• Kingsley Chinaza NWOSU, PhD Department of Educational Foundations Nnamdi Azikiwe University
  • Victor Chekume NWASOR Anambra State Post Secondary School System
  • Chioma Assumpta NEZIEANYA Awka, Anambra State


moral judgment, examination, malpractice, ethics, secondary,


The preponderance of cheating in examination/test has become so
alarming that concerned stakeholders are perturbed on its impact on
the moral ethos of the Nigerian society. Students’ engagement in
examination malpractices might stem from their moral judgment
stance. This study determined the moral judgments of secondary
school students on examination malpractices scenarios (pre-duringand-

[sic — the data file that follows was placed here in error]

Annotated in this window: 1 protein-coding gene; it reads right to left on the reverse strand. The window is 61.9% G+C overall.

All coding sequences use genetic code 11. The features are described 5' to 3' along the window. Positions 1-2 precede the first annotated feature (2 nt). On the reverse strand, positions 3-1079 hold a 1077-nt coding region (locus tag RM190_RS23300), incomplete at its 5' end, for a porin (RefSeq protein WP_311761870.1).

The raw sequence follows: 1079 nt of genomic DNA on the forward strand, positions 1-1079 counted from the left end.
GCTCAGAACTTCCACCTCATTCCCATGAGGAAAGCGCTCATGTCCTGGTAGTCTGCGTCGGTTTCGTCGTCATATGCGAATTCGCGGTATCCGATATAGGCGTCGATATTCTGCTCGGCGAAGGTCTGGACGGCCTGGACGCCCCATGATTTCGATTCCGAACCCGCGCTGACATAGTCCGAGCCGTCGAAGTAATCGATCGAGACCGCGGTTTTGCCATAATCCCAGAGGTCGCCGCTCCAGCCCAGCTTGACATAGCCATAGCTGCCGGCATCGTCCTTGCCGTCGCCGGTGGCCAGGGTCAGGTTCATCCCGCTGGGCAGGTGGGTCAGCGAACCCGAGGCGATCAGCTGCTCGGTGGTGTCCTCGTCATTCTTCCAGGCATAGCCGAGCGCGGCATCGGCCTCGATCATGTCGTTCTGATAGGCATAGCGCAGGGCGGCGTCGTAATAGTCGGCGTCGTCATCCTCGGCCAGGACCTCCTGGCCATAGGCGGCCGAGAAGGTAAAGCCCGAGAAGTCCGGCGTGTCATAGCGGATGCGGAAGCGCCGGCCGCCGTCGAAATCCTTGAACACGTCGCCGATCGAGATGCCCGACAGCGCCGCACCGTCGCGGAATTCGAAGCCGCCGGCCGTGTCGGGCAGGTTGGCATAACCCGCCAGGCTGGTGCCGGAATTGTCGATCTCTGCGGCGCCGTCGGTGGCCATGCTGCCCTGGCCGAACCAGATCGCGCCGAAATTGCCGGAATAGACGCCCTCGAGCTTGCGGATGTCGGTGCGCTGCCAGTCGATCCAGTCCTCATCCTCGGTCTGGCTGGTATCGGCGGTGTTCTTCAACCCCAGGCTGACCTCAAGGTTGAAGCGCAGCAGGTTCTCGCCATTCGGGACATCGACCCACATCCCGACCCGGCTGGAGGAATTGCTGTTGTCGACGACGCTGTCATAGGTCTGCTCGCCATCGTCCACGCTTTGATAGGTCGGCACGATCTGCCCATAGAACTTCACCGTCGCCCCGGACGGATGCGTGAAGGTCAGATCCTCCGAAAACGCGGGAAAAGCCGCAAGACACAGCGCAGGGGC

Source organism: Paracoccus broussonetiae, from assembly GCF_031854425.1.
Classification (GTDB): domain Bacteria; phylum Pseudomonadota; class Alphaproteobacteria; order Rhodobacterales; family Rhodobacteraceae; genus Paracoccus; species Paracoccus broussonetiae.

post) in Nigeria. The survey research design was adopted and
four hundred secondary school students were sampled from two local
government areas in Onitsha Education Zone in Anambra State.
Results showed that on the average the percentages of students who
agreed that it is not wrong to violate the listed pre-during-and-post
examination ethics are 26.13%; 33.84% and 21.3% respectively.
Also the violation of the during-examination ethic had higher mean
score/percentage response in favor of those who think that it was not
wrong to violate them than the violation of pre-and-post examination
ethics. Multiple regression analysis showed that sex, class level, type
of school and location of the school are (joint) significant predictors
of students’ moral judgment in only two scenarios. However, only
school type made individual significant contribution in students’
moral judgment of the three examination malpractice scenarios.
Based on the findings recommendations were made.


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